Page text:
Rep. Braley introduces bill requiring explosives screening report from DHS

As word of possible future terrorist attacks filtered through the intelligence community last week, Congress has been narrowing its focus on the failed Christmas Day attacks to assess what went wrong and how to make sure it doesn’t happen again.

Rep. Bruce BraleyBruce BraleyTen years later, House Dems reunite and look forward Trump: Ernst wanted 'more seasoning' before entertaining VP offer Criminal sentencing bill tests McConnell-Grassley relationship MORE (D-Iowa) is leading the way in the House, as he introduced a measure this week that would require the Department of Homeland Security (DHS) to submit to Congress a report on the use of airport screening technology for explosives.

Braley’s legislation would require DHS to give Congress its assessment of the efficacy of using bomb swabbing technology – used primarily for carry-on luggage – on passengers, by swabbing their hands or shirt sleeves.

The report would assess the effectiveness and privacy concerns of measures like the controversial whole-body imaging technology, as well as canine explosives detection teams.

The bill, known as the The Protect the Lives of Americans Now through Enhanced Screening (PLANES) Act, would also require DHS to spell out a plan “to ensure the rapid deployment and enhanced use of the most effective technologies to keep American air passengers safe.” And it would ensure that all foreign airports with U.S.-bound flights employ domestic screening technologies and standards.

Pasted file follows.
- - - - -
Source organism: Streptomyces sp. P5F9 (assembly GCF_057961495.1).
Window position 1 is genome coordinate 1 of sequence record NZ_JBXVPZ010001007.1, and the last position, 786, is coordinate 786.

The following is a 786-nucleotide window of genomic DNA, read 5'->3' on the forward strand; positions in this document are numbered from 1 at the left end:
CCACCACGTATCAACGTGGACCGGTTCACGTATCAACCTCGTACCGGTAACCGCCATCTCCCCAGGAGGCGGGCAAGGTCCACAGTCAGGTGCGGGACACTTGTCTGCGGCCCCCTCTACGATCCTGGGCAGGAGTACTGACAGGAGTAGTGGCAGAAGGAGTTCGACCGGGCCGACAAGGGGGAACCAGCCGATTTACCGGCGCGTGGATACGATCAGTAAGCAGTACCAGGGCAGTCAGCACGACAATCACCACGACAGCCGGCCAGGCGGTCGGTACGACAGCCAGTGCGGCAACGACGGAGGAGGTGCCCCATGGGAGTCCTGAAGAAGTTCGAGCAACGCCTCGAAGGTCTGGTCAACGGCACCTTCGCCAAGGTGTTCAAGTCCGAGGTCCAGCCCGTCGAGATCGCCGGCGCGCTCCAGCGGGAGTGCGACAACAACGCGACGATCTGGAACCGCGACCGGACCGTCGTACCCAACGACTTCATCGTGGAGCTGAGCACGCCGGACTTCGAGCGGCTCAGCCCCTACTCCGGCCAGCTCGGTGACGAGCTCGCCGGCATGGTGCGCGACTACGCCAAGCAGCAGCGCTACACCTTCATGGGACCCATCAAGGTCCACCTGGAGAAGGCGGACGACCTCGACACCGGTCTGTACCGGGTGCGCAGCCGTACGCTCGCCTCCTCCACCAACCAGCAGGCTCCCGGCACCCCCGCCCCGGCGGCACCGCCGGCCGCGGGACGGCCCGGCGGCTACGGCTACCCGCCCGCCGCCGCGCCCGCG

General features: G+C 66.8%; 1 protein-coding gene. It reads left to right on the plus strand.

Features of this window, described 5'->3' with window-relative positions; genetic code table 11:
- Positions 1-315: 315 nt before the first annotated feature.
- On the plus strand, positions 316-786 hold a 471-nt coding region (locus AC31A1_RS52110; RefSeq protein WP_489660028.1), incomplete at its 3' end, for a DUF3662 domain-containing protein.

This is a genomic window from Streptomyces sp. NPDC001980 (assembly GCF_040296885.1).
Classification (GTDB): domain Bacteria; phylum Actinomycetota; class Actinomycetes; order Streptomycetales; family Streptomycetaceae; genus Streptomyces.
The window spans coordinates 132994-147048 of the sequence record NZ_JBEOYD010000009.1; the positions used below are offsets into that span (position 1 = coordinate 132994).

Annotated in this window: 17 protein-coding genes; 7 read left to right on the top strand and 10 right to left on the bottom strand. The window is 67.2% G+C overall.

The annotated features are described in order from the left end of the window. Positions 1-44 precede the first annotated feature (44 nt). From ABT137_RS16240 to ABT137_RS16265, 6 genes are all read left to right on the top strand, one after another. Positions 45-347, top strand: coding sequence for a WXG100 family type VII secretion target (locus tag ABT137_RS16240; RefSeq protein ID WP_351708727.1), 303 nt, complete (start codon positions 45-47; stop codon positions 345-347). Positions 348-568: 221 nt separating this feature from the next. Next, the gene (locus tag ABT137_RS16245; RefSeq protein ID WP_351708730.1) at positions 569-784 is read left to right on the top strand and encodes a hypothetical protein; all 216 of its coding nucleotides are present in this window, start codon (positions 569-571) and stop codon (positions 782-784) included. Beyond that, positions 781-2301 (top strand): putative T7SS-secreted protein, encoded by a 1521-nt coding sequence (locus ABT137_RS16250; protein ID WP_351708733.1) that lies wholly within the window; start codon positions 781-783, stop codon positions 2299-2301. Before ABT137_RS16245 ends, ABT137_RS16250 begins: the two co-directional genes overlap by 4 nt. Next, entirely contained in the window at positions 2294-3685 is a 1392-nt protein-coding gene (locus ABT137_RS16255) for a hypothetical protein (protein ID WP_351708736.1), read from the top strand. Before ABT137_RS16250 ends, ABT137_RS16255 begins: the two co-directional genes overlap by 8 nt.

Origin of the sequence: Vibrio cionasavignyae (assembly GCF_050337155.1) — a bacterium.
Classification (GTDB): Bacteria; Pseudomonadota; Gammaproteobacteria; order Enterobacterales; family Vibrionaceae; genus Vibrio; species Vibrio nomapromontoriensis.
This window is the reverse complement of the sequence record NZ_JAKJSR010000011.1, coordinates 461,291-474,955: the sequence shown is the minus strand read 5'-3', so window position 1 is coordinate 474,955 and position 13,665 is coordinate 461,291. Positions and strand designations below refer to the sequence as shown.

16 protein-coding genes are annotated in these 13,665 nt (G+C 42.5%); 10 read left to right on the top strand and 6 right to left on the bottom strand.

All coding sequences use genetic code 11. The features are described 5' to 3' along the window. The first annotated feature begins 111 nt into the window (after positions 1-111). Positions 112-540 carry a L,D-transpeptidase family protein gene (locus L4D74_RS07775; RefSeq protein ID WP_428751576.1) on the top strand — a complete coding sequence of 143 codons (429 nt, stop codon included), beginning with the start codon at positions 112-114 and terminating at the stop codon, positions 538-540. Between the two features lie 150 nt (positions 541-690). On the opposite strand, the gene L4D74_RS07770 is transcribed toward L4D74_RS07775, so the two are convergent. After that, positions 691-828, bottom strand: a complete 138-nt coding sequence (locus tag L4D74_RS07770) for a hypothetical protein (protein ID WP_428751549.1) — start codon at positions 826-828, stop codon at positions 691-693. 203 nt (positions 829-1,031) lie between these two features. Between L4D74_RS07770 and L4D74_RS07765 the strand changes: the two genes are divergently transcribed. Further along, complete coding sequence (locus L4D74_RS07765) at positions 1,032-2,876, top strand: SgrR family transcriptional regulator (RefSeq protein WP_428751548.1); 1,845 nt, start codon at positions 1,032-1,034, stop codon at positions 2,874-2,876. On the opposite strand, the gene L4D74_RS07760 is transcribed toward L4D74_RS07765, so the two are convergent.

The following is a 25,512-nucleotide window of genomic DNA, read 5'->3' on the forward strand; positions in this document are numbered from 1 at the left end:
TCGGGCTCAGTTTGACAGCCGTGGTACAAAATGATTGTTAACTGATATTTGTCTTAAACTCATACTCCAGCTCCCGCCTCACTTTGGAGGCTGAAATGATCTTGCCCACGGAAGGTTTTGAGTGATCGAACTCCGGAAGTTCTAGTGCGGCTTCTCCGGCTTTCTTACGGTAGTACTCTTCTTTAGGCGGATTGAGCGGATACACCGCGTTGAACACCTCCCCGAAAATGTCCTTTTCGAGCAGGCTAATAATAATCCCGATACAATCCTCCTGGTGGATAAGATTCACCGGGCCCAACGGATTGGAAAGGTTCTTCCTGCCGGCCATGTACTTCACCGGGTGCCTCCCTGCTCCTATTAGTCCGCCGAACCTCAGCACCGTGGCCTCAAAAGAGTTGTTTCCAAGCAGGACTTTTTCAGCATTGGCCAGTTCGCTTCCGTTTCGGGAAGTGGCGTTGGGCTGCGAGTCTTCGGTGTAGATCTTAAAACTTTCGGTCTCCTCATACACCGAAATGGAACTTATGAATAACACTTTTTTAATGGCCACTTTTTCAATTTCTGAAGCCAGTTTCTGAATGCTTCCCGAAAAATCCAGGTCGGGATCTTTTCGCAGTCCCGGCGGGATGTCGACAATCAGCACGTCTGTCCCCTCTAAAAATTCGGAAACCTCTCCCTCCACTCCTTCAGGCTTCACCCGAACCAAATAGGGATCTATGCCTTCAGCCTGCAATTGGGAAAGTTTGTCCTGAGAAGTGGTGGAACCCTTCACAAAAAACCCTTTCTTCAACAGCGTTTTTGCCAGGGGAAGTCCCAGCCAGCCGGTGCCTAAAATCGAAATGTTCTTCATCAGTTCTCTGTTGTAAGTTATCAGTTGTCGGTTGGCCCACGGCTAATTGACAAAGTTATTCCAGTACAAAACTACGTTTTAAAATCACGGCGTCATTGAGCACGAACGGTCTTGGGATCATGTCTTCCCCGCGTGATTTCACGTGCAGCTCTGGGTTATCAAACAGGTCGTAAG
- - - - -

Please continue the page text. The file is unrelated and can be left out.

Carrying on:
“As we saw from the attempted bombing of Northwest Flight 253 on Christmas Day, there is significant room for improvement in the use of explosives detection technologies for passenger screening, especially at foreign airports,” Braley said in a statement.

“I believe it’s critical that we enhance our efforts to strengthen airport security while also ensuring we don’t violate the rights of American citizens."

Braley said that his measure was not intended to supplement or trump the heightened security steps – such as more air marshals aboard passenger flights and more canine bomb detection units – taken by the Obama administration but rather to work in conjunction with them.

Last week DHS began conducting random inspections at airports throughout the country, looking for explosives, as intelligence officials had been hearing murmurs of another planned al-Qaeda attack, though the details of such a strike remained murky, according to the New York Times.

The Senate Homeland Security Committee, chaired by Sen. Joe Lieberman (I-Conn.), is also expected to hold a hearing next Wednesday on the intelligence failures leading up to the failed Christmas Day attack, in which a man attempted to ignite a plastic explosive concealed in his underwear.

Homeland Security Secretary Janet Napolitano and DHS have taken heat from both sides of the aisle over the past several weeks for not piecing together the intelligence to prevent the Christmas Day bombing attempt. Some GOP lawmakers went so far as to call for her resignation.

Napolitano is expected to deliver testimony at the Wednesday Senate hearing, as are director of National Intelligence Dennis Blair and National Counterterrorism Center Director Michael Leiter. Leiter has taken heat from critics for not cutting his ski vacation short after the attack on Flight 253.